Calculating Pool Pump Energy Use: Each horsepower uses 746 watts. For a 1.5 hp pool pump, multiply 746 watts by 1.5 hp, for a total of 1,119 watts. Most utilities charge from 10¢ to 15¢ per kilowatt-hour, and to know kilowatt-hours, multiply watts X hours and divide by 1,000.
How much does a pool pump raise your electric bill?
Pool Filter Pump
Running the typical pump will add 26 to 53 cents to your electricity bill per hour. As the name suggests, pool filter systems aid in catching debris and any undesirable stuff, and keeps it out of the water for you to enjoy.
How much does it cost to run a 1/2 HP pool pump?
Take daily cost and multiply by how many days per year you operate your pump. $2.91 cost per day x 365 days = $1,062.15 per year to operate your 1-½ HP pool pump.
How much electricity does a 1 HP pool pump use?
Our 1 hp example pump uses 1.75 Kw per hour; whereas a 2 hp motor of the same type (UST1202) would draw 2.4 Kw per hour. That’s around 24 kWh per day, or around 720 kWh per month, just running only 10 hors per day. During the heat of the summer, many pumps need to run longer to maintain clear water.
Does pool pump use a lot of electricity?
Outside of the air conditioner, the pool pump is the largest electricity consumer in the average pool-containing home. According to the study, at the national average of 11.8 cents per KWh, a pool pump alone can add as much as $300 a year to an electric bill.
How much does a pool pump cost to run per hour?
Working on an average peak electricity tariff of 30 cents per hour, the average pool pump will cost 22.5 – 45 cents per hour to run. A Salt Chlorinator uses 0.12 – 0.2kw per hour and will cost 3.6 – 6 cents per hour to run.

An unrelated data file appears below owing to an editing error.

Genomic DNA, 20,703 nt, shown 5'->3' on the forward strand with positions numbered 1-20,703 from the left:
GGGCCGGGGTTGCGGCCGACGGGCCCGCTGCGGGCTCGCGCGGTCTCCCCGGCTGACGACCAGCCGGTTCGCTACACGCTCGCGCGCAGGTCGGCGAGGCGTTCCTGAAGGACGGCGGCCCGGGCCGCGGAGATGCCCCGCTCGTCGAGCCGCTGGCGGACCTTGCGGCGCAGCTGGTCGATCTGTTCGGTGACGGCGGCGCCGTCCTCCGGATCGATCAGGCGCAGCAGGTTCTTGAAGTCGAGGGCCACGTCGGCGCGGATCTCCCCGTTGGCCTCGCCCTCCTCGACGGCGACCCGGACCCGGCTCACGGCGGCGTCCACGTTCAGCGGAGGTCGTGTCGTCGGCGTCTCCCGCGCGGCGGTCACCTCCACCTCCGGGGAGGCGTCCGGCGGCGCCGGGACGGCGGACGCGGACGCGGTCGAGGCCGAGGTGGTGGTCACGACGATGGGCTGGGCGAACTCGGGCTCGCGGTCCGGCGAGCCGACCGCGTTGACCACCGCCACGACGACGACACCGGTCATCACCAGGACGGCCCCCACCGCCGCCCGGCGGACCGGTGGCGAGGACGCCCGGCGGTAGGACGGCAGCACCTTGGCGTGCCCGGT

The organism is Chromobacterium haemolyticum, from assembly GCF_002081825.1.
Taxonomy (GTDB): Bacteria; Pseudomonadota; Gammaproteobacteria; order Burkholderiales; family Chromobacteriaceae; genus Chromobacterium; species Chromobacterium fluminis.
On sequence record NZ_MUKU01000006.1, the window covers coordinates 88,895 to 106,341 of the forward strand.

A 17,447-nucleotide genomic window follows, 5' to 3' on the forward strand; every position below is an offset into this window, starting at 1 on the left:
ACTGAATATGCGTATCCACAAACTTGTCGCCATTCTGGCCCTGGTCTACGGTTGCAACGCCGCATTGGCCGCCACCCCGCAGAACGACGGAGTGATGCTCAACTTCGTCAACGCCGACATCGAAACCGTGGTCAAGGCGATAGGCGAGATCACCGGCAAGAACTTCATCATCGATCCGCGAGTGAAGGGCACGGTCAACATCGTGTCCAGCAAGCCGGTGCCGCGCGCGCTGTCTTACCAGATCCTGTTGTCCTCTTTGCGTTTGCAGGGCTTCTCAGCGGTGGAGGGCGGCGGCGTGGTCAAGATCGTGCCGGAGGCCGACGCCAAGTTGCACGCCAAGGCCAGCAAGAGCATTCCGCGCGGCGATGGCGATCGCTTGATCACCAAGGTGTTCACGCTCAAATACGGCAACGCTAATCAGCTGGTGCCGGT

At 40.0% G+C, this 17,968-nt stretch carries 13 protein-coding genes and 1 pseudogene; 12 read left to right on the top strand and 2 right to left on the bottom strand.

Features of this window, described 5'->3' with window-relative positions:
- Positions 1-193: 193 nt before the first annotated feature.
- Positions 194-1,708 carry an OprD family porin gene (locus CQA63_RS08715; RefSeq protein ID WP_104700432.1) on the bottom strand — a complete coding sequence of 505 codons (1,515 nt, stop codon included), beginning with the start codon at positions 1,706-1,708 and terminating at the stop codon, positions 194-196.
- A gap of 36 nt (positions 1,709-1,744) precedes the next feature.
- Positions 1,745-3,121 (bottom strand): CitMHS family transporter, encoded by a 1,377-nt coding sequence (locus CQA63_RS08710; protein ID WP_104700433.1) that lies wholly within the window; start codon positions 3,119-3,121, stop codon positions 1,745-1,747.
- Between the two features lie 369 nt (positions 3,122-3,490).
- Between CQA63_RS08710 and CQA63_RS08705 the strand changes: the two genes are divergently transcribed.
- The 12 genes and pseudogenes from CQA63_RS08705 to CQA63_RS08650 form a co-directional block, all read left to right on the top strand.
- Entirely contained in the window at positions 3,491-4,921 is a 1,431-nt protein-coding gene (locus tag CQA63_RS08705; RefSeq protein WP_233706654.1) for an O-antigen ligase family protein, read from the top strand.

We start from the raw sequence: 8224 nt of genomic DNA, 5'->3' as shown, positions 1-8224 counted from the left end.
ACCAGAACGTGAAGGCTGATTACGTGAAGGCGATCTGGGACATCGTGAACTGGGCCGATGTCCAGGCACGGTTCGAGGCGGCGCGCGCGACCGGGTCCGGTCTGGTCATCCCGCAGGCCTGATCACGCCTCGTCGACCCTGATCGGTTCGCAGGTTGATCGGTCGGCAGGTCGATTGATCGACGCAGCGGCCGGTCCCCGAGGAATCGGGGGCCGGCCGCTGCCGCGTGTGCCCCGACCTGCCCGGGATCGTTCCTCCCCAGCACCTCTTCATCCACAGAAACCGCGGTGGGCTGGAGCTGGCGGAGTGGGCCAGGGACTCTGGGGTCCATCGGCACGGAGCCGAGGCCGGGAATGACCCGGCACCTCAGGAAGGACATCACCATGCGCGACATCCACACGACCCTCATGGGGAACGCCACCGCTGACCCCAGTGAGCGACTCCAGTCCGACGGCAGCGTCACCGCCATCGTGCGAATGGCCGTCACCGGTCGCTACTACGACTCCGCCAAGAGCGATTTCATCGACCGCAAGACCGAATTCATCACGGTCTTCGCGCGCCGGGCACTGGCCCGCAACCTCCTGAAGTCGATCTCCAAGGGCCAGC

How much power does a pool pump use per day?
So, if you run your pool pump for 8 hours in one day, 1,864.25 multiplied by 8 and divided by 1,000 equals 14.9 kilowatt-hours. If you run your pump every day for an average of 30 days per month – 30 multiplied by 14.9 – your pump uses 447 kilowatt-hours in a month.
How many hours per day should a pool pump run?
Overall, the lessons learned today is you should run your pool pump an average 8 hours a day to properly circulate and clean your water. The pump should push your entire pool in gallons in this 8 hour period of time. Residential pool water only needs to be turned over once daily to have proper filtration.
How much electricity does a 1 hp motor use?
So, 1 HP for 24 hour = 746×24= 17904 Watt-hour which is equal to 17904/1000= 17.904 units. Hence, 17.904 units of Power will be consumed by the 1 HP motor when run continuously for 24 hours.
How much does it cost to run a 1 horsepower motor?
Our 1 hp (standard) example UST1102 motor above will cost between $1-$5 per day, depending on what your power company charges per kWh, and on how many hours per day the pump is running, which changes within the season. This will result in a monthly cost of $30-$150.
How much electricity does a swimming pool pump use UK?
Compass Pools estimate an average running cost of 50p per hour for a swimming pool heat pump, which will likely run at anything from 4 hours to 8 hour a days, meaning daily running costs of around £5 a day in summer and £10 a day if using year-round for heating plus chemicals.
Why is my electric bill so high?
One of the main reasons your electric bill may be high is that you leave your appliances or electronics plugged in whether you’re using them or not. … The problem is, these devices are sitting idle, sucking electricity out of your home while waiting for a command from you, or waiting for a scheduled task to run.
Is it better to run a pool pump at night or day?
It’s always best to run the pool pump during the hottest times of the day. The sun is one of the causes of chlorine depletion in your pool. … If you run your pump during the night, then the sun has all day to attack the chlorine that’s standing still in your pool. That can cause algae fast!
How can I reduce the electricity in my pool?
8 Ways to Reduce Your Pool’s Electricity Efficiency
- Use the smallest, most energy efficient pump for your pool size. …
- Pool pumps often run longer than necessary. …
- Install and use larger pool filters. …
- Use a timer for shorter pumping cycles. …
- Take a look at the plumbing going to the pool. …
- Clog and debris-free drains.